An enduring belief in the American dream has powered decades of innovation, inspired generations of entrepreneurs and driven the economic growth of our nation. But that dream is fraying for the nearly one in three US adults — or 70 million Americans — who have a criminal record. For many of these individuals, a criminal record poses a significant barrier to employment, even when the record includes only a misdemeanor arrest or conviction.
The Philadelphia City Council approved a measure April 22 prohibiting most employers in the city from testing new hires for marijuana use. The bill makes it illegal for companies “to require a prospective employee to submit to testing for the presence of marijuana” before hiring them. But the legislation exempts many types of jobs, including law enforcement, those who need a commercial driver’s license, health care workers, and “any position in which the employee could significantly impact the health or safety of other employees or members of the public.” Employers with unionized workforces could still conduct testing for marijuana if employees agreed to testing in their collective bargaining contracts.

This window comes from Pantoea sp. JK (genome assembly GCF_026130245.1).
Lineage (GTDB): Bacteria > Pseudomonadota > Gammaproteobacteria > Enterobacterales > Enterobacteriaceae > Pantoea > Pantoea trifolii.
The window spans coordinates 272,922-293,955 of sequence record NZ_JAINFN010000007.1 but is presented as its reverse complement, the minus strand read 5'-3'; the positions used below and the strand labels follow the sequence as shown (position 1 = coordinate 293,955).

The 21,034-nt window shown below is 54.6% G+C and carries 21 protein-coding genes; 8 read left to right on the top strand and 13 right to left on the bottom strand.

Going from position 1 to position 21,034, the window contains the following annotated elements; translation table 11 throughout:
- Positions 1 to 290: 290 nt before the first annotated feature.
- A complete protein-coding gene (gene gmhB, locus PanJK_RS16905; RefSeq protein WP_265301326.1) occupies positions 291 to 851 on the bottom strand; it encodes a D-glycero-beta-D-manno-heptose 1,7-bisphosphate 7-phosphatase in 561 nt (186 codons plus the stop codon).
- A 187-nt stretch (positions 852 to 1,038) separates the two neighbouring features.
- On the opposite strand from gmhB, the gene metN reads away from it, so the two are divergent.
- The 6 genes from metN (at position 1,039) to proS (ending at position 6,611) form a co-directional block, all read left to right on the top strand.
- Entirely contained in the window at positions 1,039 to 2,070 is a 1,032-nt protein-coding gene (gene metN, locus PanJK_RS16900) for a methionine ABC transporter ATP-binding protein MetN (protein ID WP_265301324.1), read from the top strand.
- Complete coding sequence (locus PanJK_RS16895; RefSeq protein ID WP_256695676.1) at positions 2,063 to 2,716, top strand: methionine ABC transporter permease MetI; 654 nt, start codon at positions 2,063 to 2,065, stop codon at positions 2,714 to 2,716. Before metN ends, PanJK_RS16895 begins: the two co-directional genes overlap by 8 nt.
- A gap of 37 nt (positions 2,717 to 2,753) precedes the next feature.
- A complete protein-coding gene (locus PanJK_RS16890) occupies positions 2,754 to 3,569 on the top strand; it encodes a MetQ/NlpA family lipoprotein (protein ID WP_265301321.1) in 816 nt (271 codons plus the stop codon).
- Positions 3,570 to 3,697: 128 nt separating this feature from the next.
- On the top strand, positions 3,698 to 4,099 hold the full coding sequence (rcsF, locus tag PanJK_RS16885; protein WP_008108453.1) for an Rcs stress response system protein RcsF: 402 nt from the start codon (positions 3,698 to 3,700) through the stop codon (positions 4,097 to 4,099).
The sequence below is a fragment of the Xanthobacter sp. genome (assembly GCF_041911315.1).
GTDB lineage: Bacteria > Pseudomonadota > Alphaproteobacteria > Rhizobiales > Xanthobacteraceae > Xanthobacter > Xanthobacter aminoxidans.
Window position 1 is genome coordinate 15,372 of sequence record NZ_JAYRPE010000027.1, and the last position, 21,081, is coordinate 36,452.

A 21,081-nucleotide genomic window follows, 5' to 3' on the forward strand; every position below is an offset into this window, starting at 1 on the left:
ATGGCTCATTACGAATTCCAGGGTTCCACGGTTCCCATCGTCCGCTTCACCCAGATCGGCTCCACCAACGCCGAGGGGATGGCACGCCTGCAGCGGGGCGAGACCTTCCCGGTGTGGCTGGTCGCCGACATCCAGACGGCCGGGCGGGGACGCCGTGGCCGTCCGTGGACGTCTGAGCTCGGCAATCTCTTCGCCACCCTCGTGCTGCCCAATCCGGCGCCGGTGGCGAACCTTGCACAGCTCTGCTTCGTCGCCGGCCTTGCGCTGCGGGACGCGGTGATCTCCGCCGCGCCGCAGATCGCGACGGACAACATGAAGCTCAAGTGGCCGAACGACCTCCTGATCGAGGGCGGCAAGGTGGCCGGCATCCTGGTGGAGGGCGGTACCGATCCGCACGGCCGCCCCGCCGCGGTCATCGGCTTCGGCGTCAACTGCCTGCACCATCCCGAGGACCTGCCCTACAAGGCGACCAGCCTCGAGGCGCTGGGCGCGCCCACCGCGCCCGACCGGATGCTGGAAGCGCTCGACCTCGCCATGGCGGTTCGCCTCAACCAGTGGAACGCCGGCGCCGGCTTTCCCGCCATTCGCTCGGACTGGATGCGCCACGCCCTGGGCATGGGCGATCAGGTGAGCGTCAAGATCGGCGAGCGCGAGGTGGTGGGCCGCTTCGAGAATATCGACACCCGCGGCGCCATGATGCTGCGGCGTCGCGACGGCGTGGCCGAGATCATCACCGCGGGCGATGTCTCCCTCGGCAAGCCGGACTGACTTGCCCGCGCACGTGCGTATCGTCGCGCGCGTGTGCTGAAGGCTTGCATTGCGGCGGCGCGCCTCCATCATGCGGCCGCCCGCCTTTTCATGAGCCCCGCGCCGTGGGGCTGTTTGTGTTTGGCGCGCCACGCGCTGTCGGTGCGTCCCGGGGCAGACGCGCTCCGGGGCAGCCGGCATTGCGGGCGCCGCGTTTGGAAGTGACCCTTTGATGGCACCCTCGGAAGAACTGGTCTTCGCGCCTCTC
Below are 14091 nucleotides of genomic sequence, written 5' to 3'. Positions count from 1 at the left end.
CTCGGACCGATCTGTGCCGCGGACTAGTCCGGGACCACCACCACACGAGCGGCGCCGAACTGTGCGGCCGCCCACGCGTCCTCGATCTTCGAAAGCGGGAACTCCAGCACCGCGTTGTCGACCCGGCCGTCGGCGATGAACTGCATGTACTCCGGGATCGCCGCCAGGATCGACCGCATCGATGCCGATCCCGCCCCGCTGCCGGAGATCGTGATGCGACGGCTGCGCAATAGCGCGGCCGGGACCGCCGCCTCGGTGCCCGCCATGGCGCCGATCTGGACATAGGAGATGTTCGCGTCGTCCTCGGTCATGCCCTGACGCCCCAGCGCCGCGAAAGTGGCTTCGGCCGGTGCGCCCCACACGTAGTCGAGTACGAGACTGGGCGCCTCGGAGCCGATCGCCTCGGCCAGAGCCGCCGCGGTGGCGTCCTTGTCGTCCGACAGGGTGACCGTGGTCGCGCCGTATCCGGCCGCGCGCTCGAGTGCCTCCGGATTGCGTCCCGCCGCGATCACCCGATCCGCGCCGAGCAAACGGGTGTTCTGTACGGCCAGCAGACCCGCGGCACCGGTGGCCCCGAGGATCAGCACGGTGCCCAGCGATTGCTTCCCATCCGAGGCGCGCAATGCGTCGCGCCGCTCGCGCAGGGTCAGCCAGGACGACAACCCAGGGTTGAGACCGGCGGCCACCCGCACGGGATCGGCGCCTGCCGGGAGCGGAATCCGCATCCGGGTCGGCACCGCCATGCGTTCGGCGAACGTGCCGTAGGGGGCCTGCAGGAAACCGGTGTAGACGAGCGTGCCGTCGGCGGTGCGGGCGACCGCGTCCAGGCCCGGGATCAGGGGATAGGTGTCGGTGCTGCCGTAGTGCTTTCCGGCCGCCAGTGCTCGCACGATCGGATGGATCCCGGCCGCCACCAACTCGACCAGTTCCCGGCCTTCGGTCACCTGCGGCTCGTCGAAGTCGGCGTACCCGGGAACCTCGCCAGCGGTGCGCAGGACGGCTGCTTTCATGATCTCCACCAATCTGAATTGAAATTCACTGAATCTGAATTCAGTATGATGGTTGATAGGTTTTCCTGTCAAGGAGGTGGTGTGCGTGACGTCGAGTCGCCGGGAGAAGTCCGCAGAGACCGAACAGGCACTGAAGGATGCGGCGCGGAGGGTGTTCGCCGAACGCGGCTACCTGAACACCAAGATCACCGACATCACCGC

At the New York restaurant Eleven Madison Park, a recent job posting for a sommelier lists a string of necessary skills, including exceptional wine knowledge and an ability to lift 50 pounds. The last requirement on the list: a COVID-19 vaccination. As the U.S. job market heats up, positions operating machines in Louisville, Ky., working in offices in Houston and waiting on diners in Manhattan now require that candidates be vaccinated—or be willing to get their COVID-19 shot within 30 days of hire.
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